Big limitation of two libraries above, is that they only do “DX9 level” shaders, so to speak. No support for DX10/11 style HLSL syntax (which Microsoft has changed a lot), and no support for correspondingly higher GLSL versions (GLSL 3.30+, GLSL ES 3.00). At least right now.
Call to action! There seems to be a need for source level translation libraries for DX10/GL3+ style language syntax & feature sets. I’m not sure if it makes sense to extend the above libraries, or to start from scratch… But we need a good quality, open source with liberal license, well maintained & tested package to do this. It shouldn’t be hard, and it probably doesn’t make sense for everyone to try to roll their own. github & bitbucket makes collaboration a snap, let’s do it.
If anyone at Microsoft is reading this: it would really help to have formal grammar of HLSL available. “Reference for HLSL” on MSDN has tiny bits and pieces scattered around, but that seems both incomplete and hard to assemble into a single grammar.
A building block could be Mesa or its smaller fork, GLSL Optimizer (see related blog post). It has a decent intermediate representation (IR) for shaders, a bunch of cleanup/optimization/lowering passes, a GLSL parser and GLSL printer (in GLSL Optimizer). Could be extended to parse HLSL and/or print HLSL. Currently lacking most of DX11/GL4 features, and some DX10/GL3 features in the IR. But under active development, so will get those soon I hope.
MojoShader also has an in-progress HLSL parser and translator to GLSL.
#4. Translate compiled shader bytecode into GLSL
Take HLSL, compile it down to bytecode, parse that bytecode and generate corresponding “low level” GLSL. Right now this would only go one way, as GLSL does not have a cross platform “compiled shader” representation. Though with recent OpenCL getting SPIR, maybe there’s hope in OpenGL getting something similar in the future?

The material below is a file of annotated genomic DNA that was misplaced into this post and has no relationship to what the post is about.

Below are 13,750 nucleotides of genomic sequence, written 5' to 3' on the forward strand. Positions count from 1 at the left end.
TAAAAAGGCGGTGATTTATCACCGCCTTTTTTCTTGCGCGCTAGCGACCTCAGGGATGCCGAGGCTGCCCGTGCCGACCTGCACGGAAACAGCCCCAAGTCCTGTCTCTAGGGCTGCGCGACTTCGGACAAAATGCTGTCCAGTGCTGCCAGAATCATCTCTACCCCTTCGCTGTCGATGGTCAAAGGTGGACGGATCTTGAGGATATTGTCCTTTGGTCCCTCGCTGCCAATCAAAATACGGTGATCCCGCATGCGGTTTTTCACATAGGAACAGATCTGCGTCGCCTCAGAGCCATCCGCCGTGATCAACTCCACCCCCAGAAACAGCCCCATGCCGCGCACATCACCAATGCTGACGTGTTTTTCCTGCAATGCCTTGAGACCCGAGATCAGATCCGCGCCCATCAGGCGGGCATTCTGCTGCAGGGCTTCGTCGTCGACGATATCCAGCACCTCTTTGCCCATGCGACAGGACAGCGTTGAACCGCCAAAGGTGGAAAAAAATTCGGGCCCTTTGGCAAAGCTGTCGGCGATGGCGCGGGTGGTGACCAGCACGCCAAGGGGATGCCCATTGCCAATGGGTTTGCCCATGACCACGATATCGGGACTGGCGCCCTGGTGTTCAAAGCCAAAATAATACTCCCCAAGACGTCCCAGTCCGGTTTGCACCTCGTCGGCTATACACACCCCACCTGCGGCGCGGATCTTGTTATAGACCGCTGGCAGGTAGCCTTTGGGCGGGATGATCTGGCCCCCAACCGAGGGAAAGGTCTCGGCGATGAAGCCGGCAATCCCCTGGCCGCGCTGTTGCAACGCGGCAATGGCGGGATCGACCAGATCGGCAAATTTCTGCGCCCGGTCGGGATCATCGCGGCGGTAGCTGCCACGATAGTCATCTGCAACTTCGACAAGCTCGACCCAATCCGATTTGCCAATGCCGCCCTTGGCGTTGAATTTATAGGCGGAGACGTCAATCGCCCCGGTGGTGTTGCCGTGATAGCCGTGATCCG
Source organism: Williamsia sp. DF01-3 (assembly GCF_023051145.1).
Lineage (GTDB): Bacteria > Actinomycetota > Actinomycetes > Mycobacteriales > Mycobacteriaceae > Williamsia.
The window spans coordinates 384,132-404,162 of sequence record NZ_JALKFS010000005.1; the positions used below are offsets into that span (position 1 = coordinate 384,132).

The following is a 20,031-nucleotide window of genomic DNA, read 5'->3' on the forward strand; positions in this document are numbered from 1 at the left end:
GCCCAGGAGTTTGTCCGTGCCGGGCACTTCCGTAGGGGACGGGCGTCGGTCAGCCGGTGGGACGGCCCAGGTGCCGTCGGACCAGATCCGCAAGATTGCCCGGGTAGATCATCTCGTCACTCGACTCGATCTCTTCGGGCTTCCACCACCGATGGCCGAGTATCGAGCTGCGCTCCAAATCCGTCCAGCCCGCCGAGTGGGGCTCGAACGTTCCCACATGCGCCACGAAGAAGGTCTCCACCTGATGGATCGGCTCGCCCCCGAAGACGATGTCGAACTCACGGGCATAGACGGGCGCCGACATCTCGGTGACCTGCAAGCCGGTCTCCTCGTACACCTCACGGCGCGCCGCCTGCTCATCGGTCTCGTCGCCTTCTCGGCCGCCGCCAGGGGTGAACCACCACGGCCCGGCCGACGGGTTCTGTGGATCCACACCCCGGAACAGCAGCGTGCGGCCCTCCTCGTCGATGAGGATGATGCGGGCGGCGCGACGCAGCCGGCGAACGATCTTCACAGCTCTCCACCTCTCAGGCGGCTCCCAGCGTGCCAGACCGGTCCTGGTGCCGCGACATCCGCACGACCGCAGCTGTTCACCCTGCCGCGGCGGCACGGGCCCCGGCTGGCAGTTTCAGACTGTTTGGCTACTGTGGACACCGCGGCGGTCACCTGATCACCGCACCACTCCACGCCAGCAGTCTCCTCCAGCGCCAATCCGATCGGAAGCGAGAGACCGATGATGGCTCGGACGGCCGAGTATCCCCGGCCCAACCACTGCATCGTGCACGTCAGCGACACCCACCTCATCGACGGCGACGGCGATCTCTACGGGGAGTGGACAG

This is a lot simpler to do than parsing full high level language, and a ton of platform differences go away (the ones that are handled purely at syntax level, e.g. function overloading, type promotion etc.). A possible downside is that HLSL bytecode might be “too optimized” - all the hard work about register packing & allocation, loop unrolling etc. is not that much needed here. Any conventions like whether your matrices are column-major or row-major is also “baked into” the resulting shader, so your D3D and GL rendering code better match there.
Several existing libraries in this space:
- MojoShader translates DX9 shader model 1.1 to 3.0 into GLSL or ARB assembly programs. Used in many Linux game ports and probably somewhere else.
- James Jones' HLSLCrossCompiler, a recent project on github that translates DX10/11 shader model 4/5 to GLSL 3.30. Seems like in active development, a blog post about it here.
- Rich Geldreich’s fxdis-d3d1x, a shader model 4/5 bytecode disassembler. Based on Mesa’s D3D11 state tracker.
Go and make solutions to the approaches above, especially #3 and #4! Cross-platform shader developers all around the world will thank you. All twenty of them, or something ;)
If you’re a student looking for an entry into the industry as a programmer: this is a perfect example of a freetime / university project! It’s self-contained, it has clear goals, and above all, it’s actually useful for the real world. A non-crappy implementation of a library like this would almost certainly land you a job at Unity and I guess many other places.